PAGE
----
Refinish Your Canoe Repairing a Skid Plate Repairing a Crack or Stressmark Installing Skid Plates

 

Skid Plate Repair by Red Rock Wilderness Store

Many folks get all bent out of shape when they see that their skid plates have worn in the wear zone of their canoe or a canoe that they are about to buy used.  That's almost always a small area on the bow and/or stern and it is unique to the specific hull of the canoe and how the canoe was slammed into shore during its indentured life in a canoe livery.  As a private owner, an easier way to avoid this type of repair would be to not plow your canoe into shore like a farmer sinking a plow blade into black dirt preparing for this season's corn crop, but some folks never quite figure this out.  I've seen evidence of that at the canoe landings and particularly enjoy watching Brand X kevlars slamming into the gravel at Lake One, Moose Lake and Fall Lake.  They don't hold up like Souris Rivers and in fact I saw a Brand X canoe that had a bow which looked like shark bite in an Oreo cookie.  Nontheless, this example is for those among us who need to solve this skidplate wear problem because we haven't figured out that the massive grinding sound we hear is made by the bow when 240 lbs. of  "Bubba" slides up 30 inches onto shore at about 20 MPH.  The answer is not necessarily to install an entire new skid plate, however.  In most cases, you can simply add a little piece to the boo boo and go back to plowing Bubba into shore again.  In the example you'll see below, I'm actually going to build a stronger reinforcement that matches the existing black skid plate of the canoe.  It's a Souris River, Le Tigre kevlar,  Quetico 18.5 three-seater, and after a whole summer of "Bubba-Paddle-Harder x 3 - PLUS gear", this front plate has finally shown a little wear.  The wear is indicative of making portages shorter the hard way.  I'll also refinish the canoe with a coat of varnish so you can see how nicely a Souris River handles a beating and then recovers minus the patches you'd see on those Brand X canoes which simply can't hack paddler brutality as well.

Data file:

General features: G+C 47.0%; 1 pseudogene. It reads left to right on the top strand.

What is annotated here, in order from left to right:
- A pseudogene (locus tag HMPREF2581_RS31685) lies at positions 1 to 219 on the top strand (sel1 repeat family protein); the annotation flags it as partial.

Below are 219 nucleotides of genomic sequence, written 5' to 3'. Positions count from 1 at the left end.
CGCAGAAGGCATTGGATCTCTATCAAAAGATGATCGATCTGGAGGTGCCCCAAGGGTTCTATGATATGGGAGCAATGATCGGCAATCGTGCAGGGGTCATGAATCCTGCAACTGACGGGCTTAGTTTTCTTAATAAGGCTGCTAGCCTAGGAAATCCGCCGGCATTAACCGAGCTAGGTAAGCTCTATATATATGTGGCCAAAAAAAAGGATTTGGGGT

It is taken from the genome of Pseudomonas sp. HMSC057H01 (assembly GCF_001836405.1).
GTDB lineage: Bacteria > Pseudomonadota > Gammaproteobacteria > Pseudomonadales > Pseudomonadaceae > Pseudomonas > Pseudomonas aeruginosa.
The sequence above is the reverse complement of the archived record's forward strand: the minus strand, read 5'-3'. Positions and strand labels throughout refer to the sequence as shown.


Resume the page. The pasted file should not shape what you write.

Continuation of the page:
Click on each image to see a bigger picture is stunning detail - well, maybe not stunning, but better.


SR Quetico 18.5 with worn strip in the front skid plate. This is no where near the end of the world.


This is what the wear zone looks like.  You can see the Le Tigre kevlar beneath the black plate. Most folks would now put a new skid plate right over the top, but the rest of the plate is fine.  They usually only wear in one spot, so why replace the whole thing?

This is what kevlar felt looks like.  It is simply felt which is made of kevlar fibers. I just cut a little strip to start. BUT, the key is in the cutting.  You'll need really sharp, good quality scissors.  Kevlar is unbelievably tough to cut and also comes from Texas Tea. 

Here I'm just placing the piece of felt with the ends trimmed to points.  The points make it lay down over the old skid plate better.  If you had a non-black skid plate and were doing this, you'd be skipping the next steps with the aluminum powder and graphite.

Here's where the felt will end up after you soak it in resin.


Here's what you need to start.  Epoxy resin, cup, stir stick, rubber gloves - for a regular skid plate canoe.  Add aluminum powder and graphite for a black skid plate canoe.   I use larger containers of 105/205 resin/hardener by West System.  You would not need to use these because they a cost a lot of dough and are WAY more resin than you'll need.  I'm just trying to scare the tar out of you with this intimidating looking junk.  You can use a couple of West System repair packets which cost only about $16 for a 6 pack.  Two of those packets would work just fine. You DO need the disposable blue glove, a stir stick and the plastic cup.

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